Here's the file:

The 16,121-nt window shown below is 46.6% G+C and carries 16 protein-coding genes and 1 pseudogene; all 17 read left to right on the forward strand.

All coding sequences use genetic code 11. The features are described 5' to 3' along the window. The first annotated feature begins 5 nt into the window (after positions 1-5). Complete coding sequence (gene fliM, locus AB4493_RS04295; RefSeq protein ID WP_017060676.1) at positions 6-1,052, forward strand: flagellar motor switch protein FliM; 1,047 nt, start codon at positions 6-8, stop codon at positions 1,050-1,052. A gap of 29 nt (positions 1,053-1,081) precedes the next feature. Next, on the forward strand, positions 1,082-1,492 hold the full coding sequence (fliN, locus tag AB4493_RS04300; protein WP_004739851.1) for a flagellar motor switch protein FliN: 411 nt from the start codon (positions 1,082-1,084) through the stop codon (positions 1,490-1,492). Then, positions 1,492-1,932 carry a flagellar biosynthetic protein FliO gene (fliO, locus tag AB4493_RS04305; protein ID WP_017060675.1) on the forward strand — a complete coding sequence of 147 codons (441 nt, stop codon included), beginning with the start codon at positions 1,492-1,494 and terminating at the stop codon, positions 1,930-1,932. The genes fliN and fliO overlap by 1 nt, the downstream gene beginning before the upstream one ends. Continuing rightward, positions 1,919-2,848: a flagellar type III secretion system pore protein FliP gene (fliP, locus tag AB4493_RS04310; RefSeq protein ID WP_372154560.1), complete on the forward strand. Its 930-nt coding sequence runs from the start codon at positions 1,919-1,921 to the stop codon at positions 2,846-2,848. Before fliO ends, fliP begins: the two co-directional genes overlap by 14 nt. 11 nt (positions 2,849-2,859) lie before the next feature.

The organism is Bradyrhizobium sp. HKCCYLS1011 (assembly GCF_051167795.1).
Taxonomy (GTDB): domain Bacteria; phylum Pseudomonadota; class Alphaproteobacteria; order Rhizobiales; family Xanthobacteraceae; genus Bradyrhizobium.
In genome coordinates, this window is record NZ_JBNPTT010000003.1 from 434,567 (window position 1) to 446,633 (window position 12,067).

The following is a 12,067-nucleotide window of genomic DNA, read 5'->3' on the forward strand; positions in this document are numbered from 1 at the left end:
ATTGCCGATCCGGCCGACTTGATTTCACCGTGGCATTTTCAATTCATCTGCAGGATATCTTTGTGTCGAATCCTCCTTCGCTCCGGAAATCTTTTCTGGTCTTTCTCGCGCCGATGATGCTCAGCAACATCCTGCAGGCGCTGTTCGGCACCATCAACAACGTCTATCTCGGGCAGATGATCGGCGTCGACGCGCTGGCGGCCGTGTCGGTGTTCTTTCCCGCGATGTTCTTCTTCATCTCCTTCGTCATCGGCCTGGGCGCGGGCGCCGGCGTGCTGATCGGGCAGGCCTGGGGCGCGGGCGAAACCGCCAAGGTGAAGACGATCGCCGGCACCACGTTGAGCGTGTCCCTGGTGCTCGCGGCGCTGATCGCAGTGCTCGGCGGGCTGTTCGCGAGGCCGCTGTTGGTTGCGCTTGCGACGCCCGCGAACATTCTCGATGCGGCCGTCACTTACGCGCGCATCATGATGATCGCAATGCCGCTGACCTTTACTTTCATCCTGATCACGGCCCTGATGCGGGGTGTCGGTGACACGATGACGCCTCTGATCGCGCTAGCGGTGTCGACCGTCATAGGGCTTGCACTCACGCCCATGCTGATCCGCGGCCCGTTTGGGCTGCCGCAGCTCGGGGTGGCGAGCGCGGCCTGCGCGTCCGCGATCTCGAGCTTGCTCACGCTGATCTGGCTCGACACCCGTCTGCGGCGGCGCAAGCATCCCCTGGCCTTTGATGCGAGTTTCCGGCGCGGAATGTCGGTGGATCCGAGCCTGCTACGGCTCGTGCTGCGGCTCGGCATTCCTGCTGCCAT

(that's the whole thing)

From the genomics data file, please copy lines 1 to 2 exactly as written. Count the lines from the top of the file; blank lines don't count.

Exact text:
The 16,121-nt window shown below is 46.6% G+C and carries 16 protein-coding genes and 1 pseudogene; all 17 read left to right on the forward strand.

All coding sequences use genetic code 11. The features are described 5' to 3' along the window. The first annotated feature begins 5 nt into the window (after positions 1-5). Complete coding sequence (gene fliM, locus AB4493_RS04295; RefSeq protein ID WP_017060676.1) at positions 6-1,052, forward strand: flagellar motor switch protein FliM; 1,047 nt, start codon at positions 6-8, stop codon at positions 1,050-1,052. A gap of 29 nt (positions 1,053-1,081) precedes the next feature. Next, on the forward strand, positions 1,082-1,492 hold the full coding sequence (fliN, locus tag AB4493_RS04300; protein WP_004739851.1) for a flagellar motor switch protein FliN: 411 nt from the start codon (positions 1,082-1,084) through the stop codon (positions 1,490-1,492). Then, positions 1,492-1,932 carry a flagellar biosynthetic protein FliO gene (fliO, locus tag AB4493_RS04305; protein ID WP_017060675.1) on the forward strand — a complete coding sequence of 147 codons (441 nt, stop codon included), beginning with the start codon at positions 1,492-1,494 and terminating at the stop codon, positions 1,930-1,932. The genes fliN and fliO overlap by 1 nt, the downstream gene beginning before the upstream one ends. Continuing rightward, positions 1,919-2,848: a flagellar type III secretion system pore protein FliP gene (fliP, locus tag AB4493_RS04310; RefSeq protein ID WP_372154560.1), complete on the forward strand. Its 930-nt coding sequence runs from the start codon at positions 1,919-1,921 to the stop codon at positions 2,846-2,848. Before fliO ends, fliP begins: the two co-directional genes overlap by 14 nt. 11 nt (positions 2,849-2,859) lie before the next feature.